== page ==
Conference Paper

Archives for coronary angiography: a comparison of cinefilm vs. video vs. digital

German Heart Inst. Berlin
DOI: 10.1109/CIC.1992.269396 Conference: Computers in Cardiology 1992. Proceedings.
Source: IEEE Xplore


The appropriate storage and archiving of angiographic images and
data still represents a major problem in coronary angiography. Usually
one of these three physical media is used: cine film, videotape, or
digital storage. The properties of these different archive tapes are
analyzed by comparing their benefits for clinical practice. The most
important criterion for clinical diagnosis is the image quality.
Extensive studies have been performed to compare images from digital
storage, digitized cine film, VHS videotape, and worn videotape. By
using special X-ray phantoms, various image properties were measured.
The results show that digital images have the best quality in terms of
noise, sharpness, and pointspreading. Cine film has advantages in
spatial resolution, but disadvantages in contrast. The video images,
especially those from worn tape, have a dramatic loss of spatial
resolution and sharpness. Digital technology offers several progressions
like online enhancement, fast accessibility, quantitative coronary
analysis, data integration, communication, and telemedicine

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    ABSTRACT: A low cost Picture Archiving and Communications System (PACS) for coronary Angiography images has been developed. The system allows direct on-line department and even hospital-wide availability of the angiographic image sequences. The system has been built with low cost PC-based components. It provides an interface to every standard PC-based DICOM image viewer. Osiris and a custom-built image viewer are currently in use. The first version of this system has been introduced and installed in the Thoraxcenters of Rotterdam and Groningen in the summer of 1997. An extension in progress is usage of this PACS as a base for the exchange of DICOM image data sets between local referring cardiac centers. Besides, this paper addresses the clinical usage and the functional and financial benefits of the system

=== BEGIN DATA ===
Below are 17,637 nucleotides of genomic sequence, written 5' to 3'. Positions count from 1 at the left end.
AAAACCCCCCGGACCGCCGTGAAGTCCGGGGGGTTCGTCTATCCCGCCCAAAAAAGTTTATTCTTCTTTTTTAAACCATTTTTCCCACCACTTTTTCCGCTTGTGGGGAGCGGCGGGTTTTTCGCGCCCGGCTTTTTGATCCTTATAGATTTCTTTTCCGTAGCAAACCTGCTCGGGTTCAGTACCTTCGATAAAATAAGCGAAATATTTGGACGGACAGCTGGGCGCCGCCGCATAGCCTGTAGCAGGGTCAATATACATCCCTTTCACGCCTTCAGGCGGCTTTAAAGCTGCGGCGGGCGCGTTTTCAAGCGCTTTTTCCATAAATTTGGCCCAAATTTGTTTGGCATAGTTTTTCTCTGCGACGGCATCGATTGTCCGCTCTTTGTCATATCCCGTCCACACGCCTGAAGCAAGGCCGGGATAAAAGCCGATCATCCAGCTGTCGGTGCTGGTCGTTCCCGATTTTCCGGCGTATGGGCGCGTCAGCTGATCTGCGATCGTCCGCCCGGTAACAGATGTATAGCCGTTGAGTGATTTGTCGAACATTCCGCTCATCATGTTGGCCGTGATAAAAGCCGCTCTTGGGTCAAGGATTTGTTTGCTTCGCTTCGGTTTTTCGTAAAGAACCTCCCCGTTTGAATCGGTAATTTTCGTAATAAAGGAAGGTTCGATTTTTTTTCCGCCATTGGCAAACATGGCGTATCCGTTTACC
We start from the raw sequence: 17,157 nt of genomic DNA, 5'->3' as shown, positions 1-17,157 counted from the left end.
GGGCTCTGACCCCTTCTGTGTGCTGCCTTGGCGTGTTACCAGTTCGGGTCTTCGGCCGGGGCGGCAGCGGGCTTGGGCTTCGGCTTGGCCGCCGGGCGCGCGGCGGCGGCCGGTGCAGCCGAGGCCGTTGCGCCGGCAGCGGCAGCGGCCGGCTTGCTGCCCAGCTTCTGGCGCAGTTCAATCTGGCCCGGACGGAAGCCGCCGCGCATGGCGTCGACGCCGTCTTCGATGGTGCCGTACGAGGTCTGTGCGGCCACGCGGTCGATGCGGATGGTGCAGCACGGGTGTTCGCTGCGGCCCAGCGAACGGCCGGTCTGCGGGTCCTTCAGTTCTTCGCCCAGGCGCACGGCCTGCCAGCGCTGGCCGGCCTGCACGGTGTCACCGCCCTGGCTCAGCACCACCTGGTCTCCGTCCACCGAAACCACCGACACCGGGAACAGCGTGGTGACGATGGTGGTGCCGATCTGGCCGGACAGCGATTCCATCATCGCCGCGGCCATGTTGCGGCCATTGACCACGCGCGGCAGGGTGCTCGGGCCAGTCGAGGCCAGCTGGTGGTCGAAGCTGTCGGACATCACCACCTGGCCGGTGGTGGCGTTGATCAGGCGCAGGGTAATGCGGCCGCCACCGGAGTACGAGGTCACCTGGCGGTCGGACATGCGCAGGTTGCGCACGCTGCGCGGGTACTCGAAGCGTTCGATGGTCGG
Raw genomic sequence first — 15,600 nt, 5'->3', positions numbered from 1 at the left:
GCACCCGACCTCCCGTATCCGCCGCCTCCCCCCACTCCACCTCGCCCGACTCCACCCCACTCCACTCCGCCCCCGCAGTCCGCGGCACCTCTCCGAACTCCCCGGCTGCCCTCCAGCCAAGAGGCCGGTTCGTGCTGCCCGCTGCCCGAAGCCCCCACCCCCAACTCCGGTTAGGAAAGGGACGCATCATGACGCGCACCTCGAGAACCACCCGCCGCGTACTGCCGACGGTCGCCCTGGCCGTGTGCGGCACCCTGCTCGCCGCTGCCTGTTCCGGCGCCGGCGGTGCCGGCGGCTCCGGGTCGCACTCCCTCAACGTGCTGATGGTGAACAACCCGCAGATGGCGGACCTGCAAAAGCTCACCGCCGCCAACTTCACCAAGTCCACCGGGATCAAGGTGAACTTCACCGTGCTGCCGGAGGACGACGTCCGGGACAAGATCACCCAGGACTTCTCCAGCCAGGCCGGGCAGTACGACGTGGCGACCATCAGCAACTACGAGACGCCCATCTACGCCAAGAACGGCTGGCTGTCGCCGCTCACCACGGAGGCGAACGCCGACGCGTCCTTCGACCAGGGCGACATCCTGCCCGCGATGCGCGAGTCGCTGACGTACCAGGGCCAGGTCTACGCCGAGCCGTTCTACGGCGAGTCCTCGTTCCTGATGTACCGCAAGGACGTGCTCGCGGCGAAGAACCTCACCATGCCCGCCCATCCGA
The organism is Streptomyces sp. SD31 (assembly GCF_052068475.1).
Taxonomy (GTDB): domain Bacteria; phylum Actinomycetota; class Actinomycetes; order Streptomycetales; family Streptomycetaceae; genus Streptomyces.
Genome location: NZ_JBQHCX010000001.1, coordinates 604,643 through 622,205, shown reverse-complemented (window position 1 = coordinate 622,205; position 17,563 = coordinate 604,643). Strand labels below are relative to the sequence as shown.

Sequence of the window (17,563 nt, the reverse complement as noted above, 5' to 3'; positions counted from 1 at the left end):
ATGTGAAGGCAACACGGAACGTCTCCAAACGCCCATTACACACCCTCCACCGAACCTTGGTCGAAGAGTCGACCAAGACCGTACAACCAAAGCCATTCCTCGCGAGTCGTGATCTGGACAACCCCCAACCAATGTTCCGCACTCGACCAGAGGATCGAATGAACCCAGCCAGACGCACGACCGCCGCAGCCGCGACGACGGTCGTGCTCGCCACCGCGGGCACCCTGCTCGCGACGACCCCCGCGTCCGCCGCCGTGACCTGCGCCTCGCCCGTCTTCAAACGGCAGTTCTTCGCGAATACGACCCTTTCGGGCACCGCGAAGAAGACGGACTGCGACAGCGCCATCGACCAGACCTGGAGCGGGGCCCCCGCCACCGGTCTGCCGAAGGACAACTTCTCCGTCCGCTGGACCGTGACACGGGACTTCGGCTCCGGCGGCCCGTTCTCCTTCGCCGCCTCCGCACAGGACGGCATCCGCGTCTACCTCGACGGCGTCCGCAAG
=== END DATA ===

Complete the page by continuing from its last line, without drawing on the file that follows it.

Computers in Cardiology 1997; 10/1997
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    ABSTRACT: In the rapidly evolving field of intravascular ultrasound (IVUS) for tissue characterization and visualization, the assessment of vessel morphology still lacks a geometrically correct 3-D reconstruction. The IVUS frames are usually stacked up to form a straight vessel, neglecting curvature and the axial twisting of the catheter during the pullback. This paper presents a comprehensive system for geometrically correct reconstruction of IVUS images by fusion with biplane angiography, thus combining the advantages of both modalities. Vessel cross-section and tissue characteristics are obtained from IVUS, while the 3-D locations are derived by geometrical reconstruction from the angiographic projections. ECG-based timing ensures a proper match of the image data with the respective heart phase. The fusion is performed for each heart phase individually, thus yielding the 4-D data as a set of 3-D reconstructions.
    Proceedings of SPIE - The International Society for Optical Engineering 01/2001; 4158. DOI:10.1117/12.413790 · 0.20 Impact Factor

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